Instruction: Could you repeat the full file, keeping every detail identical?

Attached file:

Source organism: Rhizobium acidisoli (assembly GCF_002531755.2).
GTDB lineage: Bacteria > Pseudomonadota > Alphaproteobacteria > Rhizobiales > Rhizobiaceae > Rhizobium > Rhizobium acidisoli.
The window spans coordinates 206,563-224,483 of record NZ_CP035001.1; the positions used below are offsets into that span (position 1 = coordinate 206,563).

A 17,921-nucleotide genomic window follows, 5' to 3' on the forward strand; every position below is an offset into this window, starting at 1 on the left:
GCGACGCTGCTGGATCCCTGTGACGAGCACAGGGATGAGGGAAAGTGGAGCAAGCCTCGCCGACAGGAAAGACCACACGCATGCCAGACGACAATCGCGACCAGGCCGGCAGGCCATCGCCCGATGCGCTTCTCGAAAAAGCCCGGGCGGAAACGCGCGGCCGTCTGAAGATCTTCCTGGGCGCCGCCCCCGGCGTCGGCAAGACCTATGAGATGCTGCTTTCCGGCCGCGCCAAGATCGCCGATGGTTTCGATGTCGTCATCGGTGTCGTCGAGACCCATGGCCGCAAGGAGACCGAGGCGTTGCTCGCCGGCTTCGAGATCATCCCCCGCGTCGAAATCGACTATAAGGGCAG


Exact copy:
Source organism: Rhizobium acidisoli (assembly GCF_002531755.2).
GTDB lineage: Bacteria > Pseudomonadota > Alphaproteobacteria > Rhizobiales > Rhizobiaceae > Rhizobium > Rhizobium acidisoli.
The window spans coordinates 206,563-224,483 of record NZ_CP035001.1; the positions used below are offsets into that span (position 1 = coordinate 206,563).

A 17,921-nucleotide genomic window follows, 5' to 3' on the forward strand; every position below is an offset into this window, starting at 1 on the left:
GCGACGCTGCTGGATCCCTGTGACGAGCACAGGGATGAGGGAAAGTGGAGCAAGCCTCGCCGACAGGAAAGACCACACGCATGCCAGACGACAATCGCGACCAGGCCGGCAGGCCATCGCCCGATGCGCTTCTCGAAAAAGCCCGGGCGGAAACGCGCGGCCGTCTGAAGATCTTCCTGGGCGCCGCCCCCGGCGTCGGCAAGACCTATGAGATGCTGCTTTCCGGCCGCGCCAAGATCGCCGATGGTTTCGATGTCGTCATCGGTGTCGTCGAGACCCATGGCCGCAAGGAGACCGAGGCGTTGCTCGCCGGCTTCGAGATCATCCCCCGCGTCGAAATCGACTATAAGGGCAG